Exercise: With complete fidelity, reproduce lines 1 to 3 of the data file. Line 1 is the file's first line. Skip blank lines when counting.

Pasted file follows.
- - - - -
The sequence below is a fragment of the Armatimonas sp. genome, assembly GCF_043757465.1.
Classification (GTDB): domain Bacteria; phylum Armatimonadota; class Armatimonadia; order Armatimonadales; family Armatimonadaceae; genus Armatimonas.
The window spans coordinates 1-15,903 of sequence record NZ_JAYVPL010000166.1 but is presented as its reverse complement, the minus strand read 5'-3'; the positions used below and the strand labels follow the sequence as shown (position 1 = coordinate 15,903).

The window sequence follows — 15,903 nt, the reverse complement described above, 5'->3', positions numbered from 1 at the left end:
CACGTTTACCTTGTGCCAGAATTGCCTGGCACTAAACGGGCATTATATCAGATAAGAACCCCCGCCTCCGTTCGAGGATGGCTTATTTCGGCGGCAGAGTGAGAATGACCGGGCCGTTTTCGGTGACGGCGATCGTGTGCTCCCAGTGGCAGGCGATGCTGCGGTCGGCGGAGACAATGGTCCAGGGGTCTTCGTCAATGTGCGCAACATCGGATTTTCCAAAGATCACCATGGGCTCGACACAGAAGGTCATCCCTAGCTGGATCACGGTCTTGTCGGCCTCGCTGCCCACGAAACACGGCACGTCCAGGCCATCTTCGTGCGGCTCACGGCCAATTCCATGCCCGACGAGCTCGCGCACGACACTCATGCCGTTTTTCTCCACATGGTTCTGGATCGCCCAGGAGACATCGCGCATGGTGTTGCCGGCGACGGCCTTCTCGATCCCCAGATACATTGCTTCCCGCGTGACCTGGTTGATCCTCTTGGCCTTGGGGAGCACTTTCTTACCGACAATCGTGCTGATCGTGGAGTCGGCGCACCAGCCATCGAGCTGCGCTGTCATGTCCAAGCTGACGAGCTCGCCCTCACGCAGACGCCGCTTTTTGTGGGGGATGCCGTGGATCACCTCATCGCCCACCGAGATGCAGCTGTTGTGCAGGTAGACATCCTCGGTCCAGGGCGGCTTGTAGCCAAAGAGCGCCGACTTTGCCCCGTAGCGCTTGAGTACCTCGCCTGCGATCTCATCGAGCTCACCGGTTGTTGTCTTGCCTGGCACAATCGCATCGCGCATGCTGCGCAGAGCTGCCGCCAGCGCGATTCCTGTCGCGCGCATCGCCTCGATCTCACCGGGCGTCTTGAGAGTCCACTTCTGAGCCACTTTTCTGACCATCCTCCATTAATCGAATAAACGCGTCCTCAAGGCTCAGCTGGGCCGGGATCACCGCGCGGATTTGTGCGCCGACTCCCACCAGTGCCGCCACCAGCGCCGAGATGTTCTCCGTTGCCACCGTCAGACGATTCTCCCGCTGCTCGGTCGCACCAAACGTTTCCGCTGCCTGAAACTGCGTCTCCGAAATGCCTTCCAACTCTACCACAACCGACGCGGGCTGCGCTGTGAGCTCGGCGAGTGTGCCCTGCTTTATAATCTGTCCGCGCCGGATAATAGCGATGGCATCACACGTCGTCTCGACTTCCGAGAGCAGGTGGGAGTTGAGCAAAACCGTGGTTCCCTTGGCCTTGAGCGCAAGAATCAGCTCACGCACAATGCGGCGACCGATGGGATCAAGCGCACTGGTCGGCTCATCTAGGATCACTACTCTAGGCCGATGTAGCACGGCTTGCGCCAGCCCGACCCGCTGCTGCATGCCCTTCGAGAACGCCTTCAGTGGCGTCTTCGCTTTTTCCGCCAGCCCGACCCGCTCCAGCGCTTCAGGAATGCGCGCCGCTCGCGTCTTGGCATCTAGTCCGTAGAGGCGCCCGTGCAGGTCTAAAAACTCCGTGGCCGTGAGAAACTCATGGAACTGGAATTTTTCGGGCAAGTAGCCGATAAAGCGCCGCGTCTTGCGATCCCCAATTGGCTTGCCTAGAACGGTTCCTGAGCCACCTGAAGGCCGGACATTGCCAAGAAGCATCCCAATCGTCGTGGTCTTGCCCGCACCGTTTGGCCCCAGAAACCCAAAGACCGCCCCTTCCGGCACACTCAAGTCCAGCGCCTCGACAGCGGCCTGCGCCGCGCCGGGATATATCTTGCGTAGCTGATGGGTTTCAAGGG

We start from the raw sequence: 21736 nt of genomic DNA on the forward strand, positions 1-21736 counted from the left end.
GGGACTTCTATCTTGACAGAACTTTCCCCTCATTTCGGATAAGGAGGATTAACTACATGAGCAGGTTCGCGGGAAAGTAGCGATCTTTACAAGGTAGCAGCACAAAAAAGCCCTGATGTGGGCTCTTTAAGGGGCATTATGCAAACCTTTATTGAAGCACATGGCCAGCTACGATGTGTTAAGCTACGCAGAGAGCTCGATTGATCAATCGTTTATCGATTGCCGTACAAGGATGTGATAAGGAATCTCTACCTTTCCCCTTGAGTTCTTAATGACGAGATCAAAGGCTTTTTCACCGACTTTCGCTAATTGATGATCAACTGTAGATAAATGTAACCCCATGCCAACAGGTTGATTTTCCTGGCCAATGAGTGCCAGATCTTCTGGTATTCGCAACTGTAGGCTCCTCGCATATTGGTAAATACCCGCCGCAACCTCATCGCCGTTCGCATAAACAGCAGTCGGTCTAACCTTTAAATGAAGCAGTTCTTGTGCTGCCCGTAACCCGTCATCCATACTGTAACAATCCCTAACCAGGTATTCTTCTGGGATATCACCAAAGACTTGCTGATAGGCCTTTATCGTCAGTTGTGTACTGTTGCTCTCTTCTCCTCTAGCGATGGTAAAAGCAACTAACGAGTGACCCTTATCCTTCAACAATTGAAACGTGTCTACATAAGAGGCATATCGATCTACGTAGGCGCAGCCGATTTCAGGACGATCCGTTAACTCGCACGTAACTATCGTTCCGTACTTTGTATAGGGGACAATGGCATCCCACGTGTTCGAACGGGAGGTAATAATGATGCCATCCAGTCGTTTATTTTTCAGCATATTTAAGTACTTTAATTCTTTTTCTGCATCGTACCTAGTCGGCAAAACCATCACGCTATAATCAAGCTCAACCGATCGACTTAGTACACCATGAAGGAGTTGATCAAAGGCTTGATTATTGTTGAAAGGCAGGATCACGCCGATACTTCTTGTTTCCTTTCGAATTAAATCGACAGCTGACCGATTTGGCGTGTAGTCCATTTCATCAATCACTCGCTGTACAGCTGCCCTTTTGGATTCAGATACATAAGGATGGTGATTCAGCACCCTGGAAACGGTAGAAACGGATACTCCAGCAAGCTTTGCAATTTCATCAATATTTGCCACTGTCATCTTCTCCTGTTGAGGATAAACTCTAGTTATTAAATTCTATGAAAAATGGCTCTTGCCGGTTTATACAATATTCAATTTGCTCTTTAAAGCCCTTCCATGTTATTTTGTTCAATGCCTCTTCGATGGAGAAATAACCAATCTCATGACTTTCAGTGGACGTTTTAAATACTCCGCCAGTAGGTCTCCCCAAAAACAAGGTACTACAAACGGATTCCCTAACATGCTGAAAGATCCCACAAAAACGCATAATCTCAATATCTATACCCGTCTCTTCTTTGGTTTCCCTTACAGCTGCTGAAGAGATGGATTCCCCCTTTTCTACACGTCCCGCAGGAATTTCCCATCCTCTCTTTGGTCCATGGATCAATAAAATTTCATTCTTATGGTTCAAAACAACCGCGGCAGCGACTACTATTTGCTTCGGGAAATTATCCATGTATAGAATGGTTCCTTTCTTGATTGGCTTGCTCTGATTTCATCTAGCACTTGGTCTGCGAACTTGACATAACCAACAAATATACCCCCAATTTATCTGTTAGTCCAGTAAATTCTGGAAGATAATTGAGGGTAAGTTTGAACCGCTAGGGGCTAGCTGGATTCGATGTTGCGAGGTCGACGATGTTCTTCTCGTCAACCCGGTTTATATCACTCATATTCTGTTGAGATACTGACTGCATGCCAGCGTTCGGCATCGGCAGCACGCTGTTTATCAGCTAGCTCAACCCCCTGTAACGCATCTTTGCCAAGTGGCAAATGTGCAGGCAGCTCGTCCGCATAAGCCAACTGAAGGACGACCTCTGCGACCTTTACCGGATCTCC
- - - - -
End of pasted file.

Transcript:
The sequence below is a fragment of the Armatimonas sp. genome, assembly GCF_043757465.1.
Classification (GTDB): domain Bacteria; phylum Armatimonadota; class Armatimonadia; order Armatimonadales; family Armatimonadaceae; genus Armatimonas.
The window spans coordinates 1-15,903 of sequence record NZ_JAYVPL010000166.1 but is presented as its reverse complement, the minus strand read 5'-3'; the positions used below and the strand labels follow the sequence as shown (position 1 = coordinate 15,903).